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Linux下设置日期和时间的一些步骤

时间:2018-01-14 15:02来源:网络整理 作者:Linux先生 举报 点击:
以下内容是关于帮助你在Linux下设置日期和时间的一些步骤,也包含了一点ntpd时间同步的内容。特别提醒的是在发行版本的限制是red hat系列,包括fedora,centos,r

以下内容是关于帮助你在Linux下设置日期和时间的一些步骤,也包含了一点ntpd时间同步的内容。特别提醒的是在发行版本的限制是red hat系列,包括fedora,centos,redflag,unbreakable linux等。

There are two clocks to configure in Linux, the hardware clock and the system clock. The hardware clock determines the system clock on system boot. While the system is running, changes to one of these doesn't affect the other.

在Linux下有两个时钟需要配置,硬件时钟和系统时钟。硬件时钟在系统启动时决定系统时钟,当系统处于运行状态下时,修改其中任何一个并不能对另一个默认生效。

Note: it's best to set the hardware clock and have the system clock be set upon a reboot. Changing the system clock by using the date program on a running system could cause date discontinuities and consequently problems. If you will be using ntpd, you probably don't need to set either of these clocks (unless the current time is more than 1000s off the real time). Just setup ntpd and let ntpd adjust the time (it will do it in small steps to keep system timestamps reliable).

现在大部分的发行版本在图形界面下都提供了时钟设置工具,例如kde,gnome都有友好的 图形化工具,这里就不多说了。

You can use timeconfig to configure the timezone and UTC settings. Timeconfig will update /etc/sysconfig/clock and /etc/localtime.

Set the time zone manually if not already set.

Linux uses the file /etc/localtime to determine the time zone. This file should be either a copy of the appropriate timezone file from the directory /usr/share/zoneinfo or a symbolic link. If your time zone is incorrect, create a symbolic link to the appropriate timezone file.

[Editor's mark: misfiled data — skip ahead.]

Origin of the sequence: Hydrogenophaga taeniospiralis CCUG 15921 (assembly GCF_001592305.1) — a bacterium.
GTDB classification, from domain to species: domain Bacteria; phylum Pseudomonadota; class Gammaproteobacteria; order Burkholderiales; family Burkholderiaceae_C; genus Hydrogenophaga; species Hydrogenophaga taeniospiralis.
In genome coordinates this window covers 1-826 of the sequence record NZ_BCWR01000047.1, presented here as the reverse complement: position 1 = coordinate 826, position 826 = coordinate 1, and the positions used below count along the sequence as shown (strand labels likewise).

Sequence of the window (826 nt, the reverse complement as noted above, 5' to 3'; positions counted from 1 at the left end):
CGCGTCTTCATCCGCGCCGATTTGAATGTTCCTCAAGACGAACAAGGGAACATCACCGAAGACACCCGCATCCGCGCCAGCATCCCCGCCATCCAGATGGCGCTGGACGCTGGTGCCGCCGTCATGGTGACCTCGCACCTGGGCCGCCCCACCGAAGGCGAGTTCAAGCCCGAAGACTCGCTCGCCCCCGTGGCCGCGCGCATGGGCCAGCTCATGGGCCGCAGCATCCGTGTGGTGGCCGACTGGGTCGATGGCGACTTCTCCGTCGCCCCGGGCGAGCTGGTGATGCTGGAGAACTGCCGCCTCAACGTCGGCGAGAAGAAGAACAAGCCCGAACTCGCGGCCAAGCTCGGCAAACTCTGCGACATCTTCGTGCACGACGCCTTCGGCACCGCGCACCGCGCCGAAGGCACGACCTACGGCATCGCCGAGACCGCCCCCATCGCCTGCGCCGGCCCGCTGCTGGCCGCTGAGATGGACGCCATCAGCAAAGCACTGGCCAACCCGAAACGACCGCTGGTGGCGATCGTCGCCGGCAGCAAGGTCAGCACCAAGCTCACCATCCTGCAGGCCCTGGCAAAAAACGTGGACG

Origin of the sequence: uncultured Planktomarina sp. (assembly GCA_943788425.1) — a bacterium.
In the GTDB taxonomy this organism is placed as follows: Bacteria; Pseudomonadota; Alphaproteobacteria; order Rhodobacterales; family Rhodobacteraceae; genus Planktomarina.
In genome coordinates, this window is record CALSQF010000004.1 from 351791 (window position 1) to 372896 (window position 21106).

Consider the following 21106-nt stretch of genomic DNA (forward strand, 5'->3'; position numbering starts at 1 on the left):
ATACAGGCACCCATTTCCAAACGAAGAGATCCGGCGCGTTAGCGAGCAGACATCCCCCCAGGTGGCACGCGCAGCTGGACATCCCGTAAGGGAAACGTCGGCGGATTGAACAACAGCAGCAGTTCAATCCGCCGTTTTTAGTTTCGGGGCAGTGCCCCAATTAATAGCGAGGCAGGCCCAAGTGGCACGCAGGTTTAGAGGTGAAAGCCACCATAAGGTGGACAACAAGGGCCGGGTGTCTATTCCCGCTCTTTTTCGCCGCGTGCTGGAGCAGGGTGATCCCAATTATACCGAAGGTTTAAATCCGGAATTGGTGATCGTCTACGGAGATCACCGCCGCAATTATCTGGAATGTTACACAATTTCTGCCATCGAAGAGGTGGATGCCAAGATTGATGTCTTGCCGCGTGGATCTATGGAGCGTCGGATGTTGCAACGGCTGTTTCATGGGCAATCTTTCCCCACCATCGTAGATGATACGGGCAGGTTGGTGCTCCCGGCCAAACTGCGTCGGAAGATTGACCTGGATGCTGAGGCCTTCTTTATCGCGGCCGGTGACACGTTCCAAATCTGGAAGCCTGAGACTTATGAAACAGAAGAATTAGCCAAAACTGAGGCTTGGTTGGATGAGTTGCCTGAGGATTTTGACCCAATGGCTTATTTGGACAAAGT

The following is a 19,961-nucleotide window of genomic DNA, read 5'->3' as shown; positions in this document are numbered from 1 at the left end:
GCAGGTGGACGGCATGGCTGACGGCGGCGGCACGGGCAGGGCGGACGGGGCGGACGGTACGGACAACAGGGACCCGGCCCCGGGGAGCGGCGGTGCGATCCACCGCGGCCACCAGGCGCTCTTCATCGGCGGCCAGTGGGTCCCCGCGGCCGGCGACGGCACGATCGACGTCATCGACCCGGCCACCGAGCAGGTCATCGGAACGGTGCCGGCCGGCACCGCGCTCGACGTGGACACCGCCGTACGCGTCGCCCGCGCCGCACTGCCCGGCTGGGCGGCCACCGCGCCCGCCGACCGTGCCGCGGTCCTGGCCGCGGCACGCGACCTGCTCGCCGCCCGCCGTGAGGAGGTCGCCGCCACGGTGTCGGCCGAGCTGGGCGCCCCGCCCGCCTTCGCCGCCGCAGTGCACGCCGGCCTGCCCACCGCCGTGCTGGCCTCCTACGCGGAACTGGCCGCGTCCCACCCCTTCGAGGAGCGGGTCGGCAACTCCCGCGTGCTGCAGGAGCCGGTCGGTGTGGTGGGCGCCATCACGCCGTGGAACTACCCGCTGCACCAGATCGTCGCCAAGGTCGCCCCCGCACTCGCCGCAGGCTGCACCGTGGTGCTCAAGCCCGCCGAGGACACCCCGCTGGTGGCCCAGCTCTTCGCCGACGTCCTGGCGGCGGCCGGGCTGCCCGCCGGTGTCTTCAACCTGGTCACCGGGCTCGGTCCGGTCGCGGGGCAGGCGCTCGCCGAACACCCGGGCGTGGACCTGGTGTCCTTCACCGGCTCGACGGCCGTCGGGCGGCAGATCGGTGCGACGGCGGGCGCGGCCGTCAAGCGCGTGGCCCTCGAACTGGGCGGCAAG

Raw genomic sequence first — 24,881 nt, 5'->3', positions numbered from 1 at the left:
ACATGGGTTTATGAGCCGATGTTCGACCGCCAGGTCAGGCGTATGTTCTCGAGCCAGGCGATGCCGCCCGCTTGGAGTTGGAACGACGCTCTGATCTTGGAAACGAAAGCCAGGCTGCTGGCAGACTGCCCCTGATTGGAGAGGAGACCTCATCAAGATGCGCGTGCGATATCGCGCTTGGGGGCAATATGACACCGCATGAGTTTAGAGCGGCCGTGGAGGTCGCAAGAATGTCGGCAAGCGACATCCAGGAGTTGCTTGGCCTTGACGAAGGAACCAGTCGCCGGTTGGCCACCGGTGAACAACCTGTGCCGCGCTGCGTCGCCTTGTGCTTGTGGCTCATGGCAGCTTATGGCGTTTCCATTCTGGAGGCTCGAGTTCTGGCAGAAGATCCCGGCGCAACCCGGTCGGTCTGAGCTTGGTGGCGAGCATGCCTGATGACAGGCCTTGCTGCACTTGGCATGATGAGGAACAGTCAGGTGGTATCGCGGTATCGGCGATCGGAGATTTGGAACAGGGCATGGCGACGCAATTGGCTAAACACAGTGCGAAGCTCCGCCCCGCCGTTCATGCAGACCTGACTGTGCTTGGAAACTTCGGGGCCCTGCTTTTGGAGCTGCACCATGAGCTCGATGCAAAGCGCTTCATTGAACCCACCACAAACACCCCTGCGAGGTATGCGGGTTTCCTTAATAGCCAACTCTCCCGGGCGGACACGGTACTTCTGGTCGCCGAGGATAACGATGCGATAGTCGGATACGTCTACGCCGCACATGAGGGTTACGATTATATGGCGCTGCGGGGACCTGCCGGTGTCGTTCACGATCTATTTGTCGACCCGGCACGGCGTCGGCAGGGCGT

# ln -s /usr/share/zoneinfo/Asia/Shanghai /etc/localtime
Set whether hwclock uses local time or UTC
Edit the file /etc/sysconfig/clock and change "UTC=" to true or false.
If you have a dual-boot system with Windows, using UTC may cause problems for Windows.
Set the system clock
# date MMDDhhmmCCYY.ss
where MM is month, DD is day, hh is hour, mm is minutes,
CCYY is year and ss is seconds. Time should be in 24-hour notation.
To only set the time:
# date -s hh:mm:ss
Set the hardware clock
To set the hardware clock to the current system clock:
# setclock
this method looks at /etc/sysconfig/clock to determine whether the hardware clock is set to UTC
Another method:
# hwclock --systohc# hwclock --systohc --utc
use the second option if you use UTC.
Set hwclock manually:
# hwclock --set --date="9/22/96 16:45:05"
Everytime you use the hwclock --set command,
it will create or edit the file /etc/adjtime to determine the systematic drift.
Once you have some history,
you can use the --adjust option to adjust the hardware clock appropriately.
Run as a cron job if you want the clock to adjust automatically on a regular schedule.
Don't use the --adjust function when using ntpd since ntpd will turn the "11 minute mode" on,
which is best left alone. See the hwclock manpage for more info.
Setup ntpd for automatic synchronization with a remote server.
Run Red Hat's setup utility to make ntpd start on boot up and edit /etc/ntp.conf
Set server and fudge options:
server time.nist.govfudge time.nist.gov stratum 10
Enable multicastclient:
multicastclient   # listen on default 224.0.1.1
Edit /etc/sysconfig/ntpd if necessary. The default should be fine.
Start the ntpd daemon:
# service ntpd start

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